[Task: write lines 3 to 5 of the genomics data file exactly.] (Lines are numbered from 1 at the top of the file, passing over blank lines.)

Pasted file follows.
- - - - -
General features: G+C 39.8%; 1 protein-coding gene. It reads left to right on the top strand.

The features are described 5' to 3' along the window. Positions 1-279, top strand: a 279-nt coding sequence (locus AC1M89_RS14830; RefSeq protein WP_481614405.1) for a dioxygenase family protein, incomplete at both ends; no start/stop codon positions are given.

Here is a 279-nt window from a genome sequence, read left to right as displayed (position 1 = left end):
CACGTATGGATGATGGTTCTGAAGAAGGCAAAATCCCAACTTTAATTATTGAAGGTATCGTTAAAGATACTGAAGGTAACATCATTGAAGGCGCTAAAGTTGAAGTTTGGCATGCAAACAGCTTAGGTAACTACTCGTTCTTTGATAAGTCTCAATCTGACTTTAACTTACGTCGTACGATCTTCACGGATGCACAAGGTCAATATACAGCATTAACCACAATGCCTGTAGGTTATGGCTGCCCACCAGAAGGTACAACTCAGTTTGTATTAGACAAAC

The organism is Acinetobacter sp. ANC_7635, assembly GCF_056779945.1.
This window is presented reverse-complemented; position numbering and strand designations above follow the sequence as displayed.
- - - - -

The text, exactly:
Here is a 279-nt window from a genome sequence, read left to right as displayed (position 1 = left end):
CACGTATGGATGATGGTTCTGAAGAAGGCAAAATCCCAACTTTAATTATTGAAGGTATCGTTAAAGATACTGAAGGTAACATCATTGAAGGCGCTAAAGTTGAAGTTTGGCATGCAAACAGCTTAGGTAACTACTCGTTCTTTGATAAGTCTCAATCTGACTTTAACTTACGTCGTACGATCTTCACGGATGCACAAGGTCAATATACAGCATTAACCACAATGCCTGTAGGTTATGGCTGCCCACCAGAAGGTACAACTCAGTTTGTATTAGACAAAC

The organism is Acinetobacter sp. ANC_7635, assembly GCF_056779945.1.